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In general, to use the method of least squares, a linear stochastic system is modeled as: \begin{equation} y = ax + \eta \end{equation}

where, $y$, is an observed variable, $x$ is an input while $\eta$ is error in observation. Then the parameter $a$ is estimated in the least squares sense by minimizing the error $\left(y - ax\right)^2$.

Assume that instead of modeling the system in this way, I do some change of variables and write the equation of the system as:

\begin{equation} \alpha\beta = y + \eta \end{equation}

where, $\alpha$ and $\beta$ need to be estimated. Let us also assume that I know the range of values that $\beta$ can take. Then I rewrite the estimation problem as:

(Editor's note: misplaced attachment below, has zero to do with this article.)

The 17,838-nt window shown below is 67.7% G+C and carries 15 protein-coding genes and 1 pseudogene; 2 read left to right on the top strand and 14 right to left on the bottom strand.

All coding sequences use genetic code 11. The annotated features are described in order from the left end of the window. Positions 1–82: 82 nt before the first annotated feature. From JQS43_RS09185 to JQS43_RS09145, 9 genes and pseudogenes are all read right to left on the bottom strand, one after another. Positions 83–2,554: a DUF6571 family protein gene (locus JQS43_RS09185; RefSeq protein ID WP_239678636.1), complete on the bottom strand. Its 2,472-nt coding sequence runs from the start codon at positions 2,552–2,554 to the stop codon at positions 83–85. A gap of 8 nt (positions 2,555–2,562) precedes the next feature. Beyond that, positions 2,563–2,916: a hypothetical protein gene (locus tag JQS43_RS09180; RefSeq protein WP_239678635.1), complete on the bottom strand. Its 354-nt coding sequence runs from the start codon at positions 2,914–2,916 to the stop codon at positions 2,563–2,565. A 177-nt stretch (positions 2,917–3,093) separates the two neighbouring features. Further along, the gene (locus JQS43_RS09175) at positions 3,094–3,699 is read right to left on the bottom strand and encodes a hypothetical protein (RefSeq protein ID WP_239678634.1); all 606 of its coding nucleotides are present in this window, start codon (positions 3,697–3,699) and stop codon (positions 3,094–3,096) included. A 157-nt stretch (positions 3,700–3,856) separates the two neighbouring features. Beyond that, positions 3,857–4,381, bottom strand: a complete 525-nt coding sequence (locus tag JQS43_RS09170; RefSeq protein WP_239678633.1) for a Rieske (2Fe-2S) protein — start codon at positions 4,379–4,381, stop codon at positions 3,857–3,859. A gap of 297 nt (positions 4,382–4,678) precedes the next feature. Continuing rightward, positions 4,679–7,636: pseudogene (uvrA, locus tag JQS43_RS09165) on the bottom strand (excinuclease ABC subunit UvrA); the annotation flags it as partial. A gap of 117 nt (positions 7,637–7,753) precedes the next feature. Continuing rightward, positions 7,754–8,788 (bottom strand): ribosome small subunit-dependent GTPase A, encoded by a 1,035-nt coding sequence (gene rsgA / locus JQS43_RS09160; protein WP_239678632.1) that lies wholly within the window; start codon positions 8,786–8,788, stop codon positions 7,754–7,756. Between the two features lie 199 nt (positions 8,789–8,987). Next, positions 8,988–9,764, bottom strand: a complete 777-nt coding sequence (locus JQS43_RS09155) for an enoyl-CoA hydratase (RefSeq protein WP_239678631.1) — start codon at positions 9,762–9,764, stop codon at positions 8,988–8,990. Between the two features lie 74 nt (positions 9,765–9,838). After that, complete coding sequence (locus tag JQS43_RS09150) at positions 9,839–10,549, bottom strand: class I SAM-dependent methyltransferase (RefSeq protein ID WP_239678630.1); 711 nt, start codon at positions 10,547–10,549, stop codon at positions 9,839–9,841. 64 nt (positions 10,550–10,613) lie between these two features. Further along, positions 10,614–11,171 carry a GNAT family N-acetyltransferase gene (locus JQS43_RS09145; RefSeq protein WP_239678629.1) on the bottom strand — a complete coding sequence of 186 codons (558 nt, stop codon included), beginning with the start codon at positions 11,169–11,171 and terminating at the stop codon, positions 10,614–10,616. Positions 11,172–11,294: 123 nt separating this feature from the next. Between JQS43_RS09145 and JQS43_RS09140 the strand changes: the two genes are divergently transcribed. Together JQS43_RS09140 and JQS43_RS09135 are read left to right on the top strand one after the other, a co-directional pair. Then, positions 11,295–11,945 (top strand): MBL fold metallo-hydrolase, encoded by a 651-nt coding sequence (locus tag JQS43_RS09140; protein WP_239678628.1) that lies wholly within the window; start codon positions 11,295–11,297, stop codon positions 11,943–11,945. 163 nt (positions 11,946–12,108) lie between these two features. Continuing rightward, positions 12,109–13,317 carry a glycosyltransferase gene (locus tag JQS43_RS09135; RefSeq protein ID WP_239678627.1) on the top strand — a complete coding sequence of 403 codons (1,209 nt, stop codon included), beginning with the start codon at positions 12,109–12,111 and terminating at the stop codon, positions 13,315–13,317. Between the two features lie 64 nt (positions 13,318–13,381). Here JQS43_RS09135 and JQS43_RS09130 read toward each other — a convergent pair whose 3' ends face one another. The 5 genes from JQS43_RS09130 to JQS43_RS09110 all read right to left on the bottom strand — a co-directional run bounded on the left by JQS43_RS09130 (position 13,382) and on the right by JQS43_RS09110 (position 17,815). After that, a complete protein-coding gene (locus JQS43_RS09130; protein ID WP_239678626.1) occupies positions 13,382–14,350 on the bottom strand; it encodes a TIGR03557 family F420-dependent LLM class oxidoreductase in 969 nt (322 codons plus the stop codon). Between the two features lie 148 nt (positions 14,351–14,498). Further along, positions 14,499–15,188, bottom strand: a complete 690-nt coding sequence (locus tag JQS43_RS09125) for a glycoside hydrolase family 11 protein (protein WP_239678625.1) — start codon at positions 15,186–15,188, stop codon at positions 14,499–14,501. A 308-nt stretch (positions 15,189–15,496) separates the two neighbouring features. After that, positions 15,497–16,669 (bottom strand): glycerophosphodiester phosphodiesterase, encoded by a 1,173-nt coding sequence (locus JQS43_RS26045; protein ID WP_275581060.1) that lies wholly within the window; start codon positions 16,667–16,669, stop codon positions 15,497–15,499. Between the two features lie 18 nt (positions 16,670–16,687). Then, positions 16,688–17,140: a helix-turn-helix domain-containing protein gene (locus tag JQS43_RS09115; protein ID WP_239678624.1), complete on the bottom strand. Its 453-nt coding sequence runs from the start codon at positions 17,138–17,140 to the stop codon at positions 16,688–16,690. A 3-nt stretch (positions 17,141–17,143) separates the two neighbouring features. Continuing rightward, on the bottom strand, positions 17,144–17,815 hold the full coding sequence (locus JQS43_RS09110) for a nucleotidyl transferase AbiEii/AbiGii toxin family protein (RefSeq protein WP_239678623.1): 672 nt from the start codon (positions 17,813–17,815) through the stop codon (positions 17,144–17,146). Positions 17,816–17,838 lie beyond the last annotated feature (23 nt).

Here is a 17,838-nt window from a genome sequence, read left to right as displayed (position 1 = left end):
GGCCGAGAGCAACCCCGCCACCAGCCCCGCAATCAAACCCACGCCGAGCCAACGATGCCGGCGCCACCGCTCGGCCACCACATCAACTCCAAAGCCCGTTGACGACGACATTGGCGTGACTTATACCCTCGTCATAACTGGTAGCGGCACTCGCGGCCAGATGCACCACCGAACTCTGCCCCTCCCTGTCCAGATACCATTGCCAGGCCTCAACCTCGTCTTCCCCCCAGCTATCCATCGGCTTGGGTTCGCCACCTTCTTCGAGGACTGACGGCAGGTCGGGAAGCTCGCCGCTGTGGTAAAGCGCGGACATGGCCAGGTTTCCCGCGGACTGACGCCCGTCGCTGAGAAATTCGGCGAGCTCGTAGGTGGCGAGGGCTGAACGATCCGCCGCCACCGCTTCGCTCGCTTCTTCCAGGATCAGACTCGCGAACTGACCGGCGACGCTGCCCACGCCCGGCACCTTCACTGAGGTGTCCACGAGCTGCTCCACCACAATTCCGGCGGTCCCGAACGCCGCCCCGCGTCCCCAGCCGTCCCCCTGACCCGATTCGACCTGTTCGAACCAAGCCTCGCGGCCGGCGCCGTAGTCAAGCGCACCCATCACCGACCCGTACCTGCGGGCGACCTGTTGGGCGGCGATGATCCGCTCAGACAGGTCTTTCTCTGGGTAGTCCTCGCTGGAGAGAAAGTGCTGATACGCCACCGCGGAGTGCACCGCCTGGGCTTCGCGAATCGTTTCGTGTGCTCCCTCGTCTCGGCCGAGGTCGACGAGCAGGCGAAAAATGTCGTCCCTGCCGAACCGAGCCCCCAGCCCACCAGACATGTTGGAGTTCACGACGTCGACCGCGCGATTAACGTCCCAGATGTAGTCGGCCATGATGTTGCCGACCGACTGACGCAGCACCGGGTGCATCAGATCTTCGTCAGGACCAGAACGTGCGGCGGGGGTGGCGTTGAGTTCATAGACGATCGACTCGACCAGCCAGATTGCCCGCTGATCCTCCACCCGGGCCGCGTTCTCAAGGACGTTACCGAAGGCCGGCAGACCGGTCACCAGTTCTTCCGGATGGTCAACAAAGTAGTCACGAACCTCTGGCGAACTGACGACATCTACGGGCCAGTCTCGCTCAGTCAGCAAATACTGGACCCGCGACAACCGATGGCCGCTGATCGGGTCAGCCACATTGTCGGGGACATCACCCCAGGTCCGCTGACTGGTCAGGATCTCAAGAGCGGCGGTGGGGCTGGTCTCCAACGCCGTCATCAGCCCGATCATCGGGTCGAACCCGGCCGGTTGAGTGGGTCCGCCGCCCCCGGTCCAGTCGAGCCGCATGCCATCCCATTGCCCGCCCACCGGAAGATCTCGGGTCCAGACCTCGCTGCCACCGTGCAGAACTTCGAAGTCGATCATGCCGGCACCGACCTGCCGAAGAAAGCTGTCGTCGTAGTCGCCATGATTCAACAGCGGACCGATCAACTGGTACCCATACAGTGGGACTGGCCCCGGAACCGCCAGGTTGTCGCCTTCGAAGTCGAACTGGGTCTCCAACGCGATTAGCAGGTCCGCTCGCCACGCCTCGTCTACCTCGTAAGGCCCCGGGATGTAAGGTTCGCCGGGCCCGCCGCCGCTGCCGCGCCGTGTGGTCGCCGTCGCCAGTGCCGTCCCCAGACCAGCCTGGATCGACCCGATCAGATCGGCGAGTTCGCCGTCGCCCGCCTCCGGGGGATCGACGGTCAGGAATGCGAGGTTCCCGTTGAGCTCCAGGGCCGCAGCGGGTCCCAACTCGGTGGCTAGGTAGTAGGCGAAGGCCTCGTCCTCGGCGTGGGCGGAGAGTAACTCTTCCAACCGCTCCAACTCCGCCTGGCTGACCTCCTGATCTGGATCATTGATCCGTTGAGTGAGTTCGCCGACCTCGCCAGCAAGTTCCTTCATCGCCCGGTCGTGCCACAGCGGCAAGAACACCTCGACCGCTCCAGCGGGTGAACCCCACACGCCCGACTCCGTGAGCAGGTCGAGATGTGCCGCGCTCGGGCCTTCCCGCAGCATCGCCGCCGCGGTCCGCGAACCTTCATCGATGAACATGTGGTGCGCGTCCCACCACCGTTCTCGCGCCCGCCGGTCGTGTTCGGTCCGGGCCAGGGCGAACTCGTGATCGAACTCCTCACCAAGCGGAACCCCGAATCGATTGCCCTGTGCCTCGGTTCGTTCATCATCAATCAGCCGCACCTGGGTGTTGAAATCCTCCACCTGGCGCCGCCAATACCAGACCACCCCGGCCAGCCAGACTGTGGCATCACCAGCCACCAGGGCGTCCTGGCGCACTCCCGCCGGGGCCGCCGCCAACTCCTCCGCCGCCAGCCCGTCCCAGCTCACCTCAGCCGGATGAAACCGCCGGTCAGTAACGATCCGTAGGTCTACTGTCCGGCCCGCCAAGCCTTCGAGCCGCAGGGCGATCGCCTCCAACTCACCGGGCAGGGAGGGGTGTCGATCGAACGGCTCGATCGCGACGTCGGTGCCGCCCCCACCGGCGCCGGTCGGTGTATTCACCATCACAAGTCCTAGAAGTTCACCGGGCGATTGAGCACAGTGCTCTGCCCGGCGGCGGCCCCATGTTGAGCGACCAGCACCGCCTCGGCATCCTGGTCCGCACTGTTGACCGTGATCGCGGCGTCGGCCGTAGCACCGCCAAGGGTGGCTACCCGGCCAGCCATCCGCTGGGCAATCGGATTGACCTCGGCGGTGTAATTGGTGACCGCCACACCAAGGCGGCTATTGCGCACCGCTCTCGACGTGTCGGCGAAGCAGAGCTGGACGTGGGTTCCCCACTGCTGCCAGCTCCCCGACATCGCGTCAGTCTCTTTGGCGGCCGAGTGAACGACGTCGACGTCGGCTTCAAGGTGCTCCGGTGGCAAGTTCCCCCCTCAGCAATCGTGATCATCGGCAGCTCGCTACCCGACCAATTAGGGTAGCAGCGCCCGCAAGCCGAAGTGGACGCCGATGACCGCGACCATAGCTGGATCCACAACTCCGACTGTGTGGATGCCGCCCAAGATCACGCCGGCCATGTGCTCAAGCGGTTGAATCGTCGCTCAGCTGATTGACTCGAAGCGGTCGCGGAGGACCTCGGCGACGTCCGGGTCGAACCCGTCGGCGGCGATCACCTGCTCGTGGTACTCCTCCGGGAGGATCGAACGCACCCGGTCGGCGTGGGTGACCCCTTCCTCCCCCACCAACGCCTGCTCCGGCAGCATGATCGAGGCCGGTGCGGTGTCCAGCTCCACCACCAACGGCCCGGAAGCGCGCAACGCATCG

\begin{equation} \alpha = \frac{y}{\beta} + \nu \end{equation}

Now suppose that I have $n$ observations i.e. $y_1, y_2, \cdots, y_n$ and I know that $\beta$ can take $m$ possible values i.e. $\beta_1, \beta_2, \cdot, \beta_m$. For each value of $\beta$, I compute the $n$ values of $\alpha$ and find variance of these $n$ values. Since $\alpha$ is constant, ideally the variance should be zero. But due to error $\nu$, the variance will be non-zero. So, the value of $\beta$ that minimizes the variance in $n$ values of $\alpha$ is the optimal estimate for $\beta$. $\alpha$ can then be found out.

Is this a correct approach to remodel the least squares problem. Potential questions can be:

  1. Why not use least squares? ( Ans: Because in some multivariate cases, $x$ can be badly conditioned.)
  2. If $y$ and $\beta$ are normally distributed then $\frac{y}{\beta}$ has Cauchy distribution and Cauchy distribution has no finite variance. So, minimizing the variance of $\frac{y}{\beta}$ does not make sense.

So, I want to know whether the modeling mentioned above makes sense.

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